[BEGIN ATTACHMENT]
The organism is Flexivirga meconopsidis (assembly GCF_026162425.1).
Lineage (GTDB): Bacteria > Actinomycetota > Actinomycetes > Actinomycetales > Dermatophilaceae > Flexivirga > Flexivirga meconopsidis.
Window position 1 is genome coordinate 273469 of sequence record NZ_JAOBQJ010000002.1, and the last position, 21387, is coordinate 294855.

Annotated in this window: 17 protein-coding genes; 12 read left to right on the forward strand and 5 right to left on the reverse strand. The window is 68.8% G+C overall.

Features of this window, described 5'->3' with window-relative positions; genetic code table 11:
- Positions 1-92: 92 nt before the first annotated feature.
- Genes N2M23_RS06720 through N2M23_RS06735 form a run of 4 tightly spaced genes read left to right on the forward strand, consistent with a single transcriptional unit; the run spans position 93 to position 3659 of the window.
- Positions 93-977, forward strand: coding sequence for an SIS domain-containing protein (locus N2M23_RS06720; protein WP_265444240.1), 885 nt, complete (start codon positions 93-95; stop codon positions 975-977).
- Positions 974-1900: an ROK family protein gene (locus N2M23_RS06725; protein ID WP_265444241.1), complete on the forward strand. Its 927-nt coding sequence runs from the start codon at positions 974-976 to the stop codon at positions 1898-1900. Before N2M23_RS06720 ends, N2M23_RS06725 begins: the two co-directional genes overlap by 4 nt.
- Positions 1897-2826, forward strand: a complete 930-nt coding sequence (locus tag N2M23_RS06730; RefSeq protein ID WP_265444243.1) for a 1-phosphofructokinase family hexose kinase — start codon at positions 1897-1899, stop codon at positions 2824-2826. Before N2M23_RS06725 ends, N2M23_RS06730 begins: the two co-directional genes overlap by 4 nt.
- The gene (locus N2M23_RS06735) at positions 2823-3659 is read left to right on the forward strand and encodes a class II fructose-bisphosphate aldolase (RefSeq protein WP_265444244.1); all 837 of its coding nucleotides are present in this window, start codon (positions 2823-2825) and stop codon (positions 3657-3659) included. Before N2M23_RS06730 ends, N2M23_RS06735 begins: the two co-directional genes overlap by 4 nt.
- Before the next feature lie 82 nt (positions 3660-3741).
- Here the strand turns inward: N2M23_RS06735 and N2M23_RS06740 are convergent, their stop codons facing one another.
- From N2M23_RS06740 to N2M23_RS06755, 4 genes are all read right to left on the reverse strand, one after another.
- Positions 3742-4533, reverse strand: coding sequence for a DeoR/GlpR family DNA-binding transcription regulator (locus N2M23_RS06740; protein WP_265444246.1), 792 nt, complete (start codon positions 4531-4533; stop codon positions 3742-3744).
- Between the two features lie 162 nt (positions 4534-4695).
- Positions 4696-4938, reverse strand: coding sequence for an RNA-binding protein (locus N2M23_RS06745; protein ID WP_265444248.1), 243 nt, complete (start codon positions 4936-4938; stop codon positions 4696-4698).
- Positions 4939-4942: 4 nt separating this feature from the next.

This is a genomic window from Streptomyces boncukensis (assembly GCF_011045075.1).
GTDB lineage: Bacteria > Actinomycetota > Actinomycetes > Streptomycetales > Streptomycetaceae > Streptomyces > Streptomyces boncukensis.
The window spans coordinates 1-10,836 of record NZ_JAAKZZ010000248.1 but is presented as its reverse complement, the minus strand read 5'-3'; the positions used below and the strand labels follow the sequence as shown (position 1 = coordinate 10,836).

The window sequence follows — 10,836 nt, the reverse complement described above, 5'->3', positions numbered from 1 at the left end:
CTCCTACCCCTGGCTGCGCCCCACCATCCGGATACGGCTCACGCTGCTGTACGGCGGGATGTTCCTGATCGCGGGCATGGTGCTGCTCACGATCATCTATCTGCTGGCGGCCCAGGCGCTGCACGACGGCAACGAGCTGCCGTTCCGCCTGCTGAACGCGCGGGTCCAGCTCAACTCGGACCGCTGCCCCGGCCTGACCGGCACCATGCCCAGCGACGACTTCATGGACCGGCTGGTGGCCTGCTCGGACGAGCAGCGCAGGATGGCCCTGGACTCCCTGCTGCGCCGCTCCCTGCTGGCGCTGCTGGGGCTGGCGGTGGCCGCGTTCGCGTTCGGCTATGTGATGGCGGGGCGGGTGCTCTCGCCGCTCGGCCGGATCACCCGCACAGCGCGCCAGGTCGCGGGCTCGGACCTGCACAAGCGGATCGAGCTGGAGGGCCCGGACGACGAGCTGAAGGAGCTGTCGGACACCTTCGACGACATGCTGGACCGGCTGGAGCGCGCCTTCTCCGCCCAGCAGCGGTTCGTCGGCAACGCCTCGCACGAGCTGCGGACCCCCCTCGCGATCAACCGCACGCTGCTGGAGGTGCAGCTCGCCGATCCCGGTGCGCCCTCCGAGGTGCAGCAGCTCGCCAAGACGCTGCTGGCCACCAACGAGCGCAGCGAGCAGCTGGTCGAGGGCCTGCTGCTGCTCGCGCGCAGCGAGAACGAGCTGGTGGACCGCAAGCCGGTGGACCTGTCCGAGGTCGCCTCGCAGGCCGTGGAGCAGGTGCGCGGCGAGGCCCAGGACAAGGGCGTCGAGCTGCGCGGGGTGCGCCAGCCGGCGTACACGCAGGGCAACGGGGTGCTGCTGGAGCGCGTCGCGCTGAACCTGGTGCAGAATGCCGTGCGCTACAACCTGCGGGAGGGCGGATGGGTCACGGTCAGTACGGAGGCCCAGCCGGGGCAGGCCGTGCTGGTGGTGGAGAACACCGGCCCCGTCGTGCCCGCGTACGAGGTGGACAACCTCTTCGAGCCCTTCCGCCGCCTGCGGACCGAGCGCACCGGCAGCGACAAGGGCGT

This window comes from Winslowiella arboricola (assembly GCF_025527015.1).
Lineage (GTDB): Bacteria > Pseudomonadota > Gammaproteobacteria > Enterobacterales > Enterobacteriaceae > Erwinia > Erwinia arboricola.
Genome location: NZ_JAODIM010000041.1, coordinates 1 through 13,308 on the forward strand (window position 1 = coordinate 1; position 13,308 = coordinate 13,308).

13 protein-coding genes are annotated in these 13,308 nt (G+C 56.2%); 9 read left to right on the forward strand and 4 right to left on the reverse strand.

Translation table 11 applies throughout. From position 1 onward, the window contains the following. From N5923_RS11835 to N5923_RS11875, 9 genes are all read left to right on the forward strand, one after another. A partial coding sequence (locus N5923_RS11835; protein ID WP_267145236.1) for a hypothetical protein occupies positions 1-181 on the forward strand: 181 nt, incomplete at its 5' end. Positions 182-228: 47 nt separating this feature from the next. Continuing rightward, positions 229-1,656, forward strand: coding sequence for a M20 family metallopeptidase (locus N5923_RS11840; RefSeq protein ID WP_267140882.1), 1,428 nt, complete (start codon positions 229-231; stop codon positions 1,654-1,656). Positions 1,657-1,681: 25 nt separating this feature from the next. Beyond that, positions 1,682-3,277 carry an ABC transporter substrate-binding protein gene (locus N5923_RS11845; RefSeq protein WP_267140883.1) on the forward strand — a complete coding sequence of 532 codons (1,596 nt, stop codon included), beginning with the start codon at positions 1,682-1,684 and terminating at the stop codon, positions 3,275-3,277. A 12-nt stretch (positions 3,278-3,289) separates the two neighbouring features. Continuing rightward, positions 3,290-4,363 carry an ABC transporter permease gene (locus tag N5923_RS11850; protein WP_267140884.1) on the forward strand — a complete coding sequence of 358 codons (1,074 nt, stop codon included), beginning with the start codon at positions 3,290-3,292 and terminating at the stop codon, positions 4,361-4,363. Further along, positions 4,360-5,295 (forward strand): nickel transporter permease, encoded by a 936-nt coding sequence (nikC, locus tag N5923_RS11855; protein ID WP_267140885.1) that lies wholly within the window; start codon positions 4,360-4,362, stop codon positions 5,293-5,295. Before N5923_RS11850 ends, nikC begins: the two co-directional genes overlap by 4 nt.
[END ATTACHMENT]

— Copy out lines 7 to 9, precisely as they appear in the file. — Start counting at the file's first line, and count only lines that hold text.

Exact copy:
- Genes N2M23_RS06720 through N2M23_RS06735 form a run of 4 tightly spaced genes read left to right on the forward strand, consistent with a single transcriptional unit; the run spans position 93 to position 3659 of the window.
- Positions 93-977, forward strand: coding sequence for an SIS domain-containing protein (locus N2M23_RS06720; protein WP_265444240.1), 885 nt, complete (start codon positions 93-95; stop codon positions 975-977).
- Positions 974-1900: an ROK family protein gene (locus N2M23_RS06725; protein ID WP_265444241.1), complete on the forward strand. Its 927-nt coding sequence runs from the start codon at positions 974-976 to the stop codon at positions 1898-1900. Before N2M23_RS06720 ends, N2M23_RS06725 begins: the two co-directional genes overlap by 4 nt.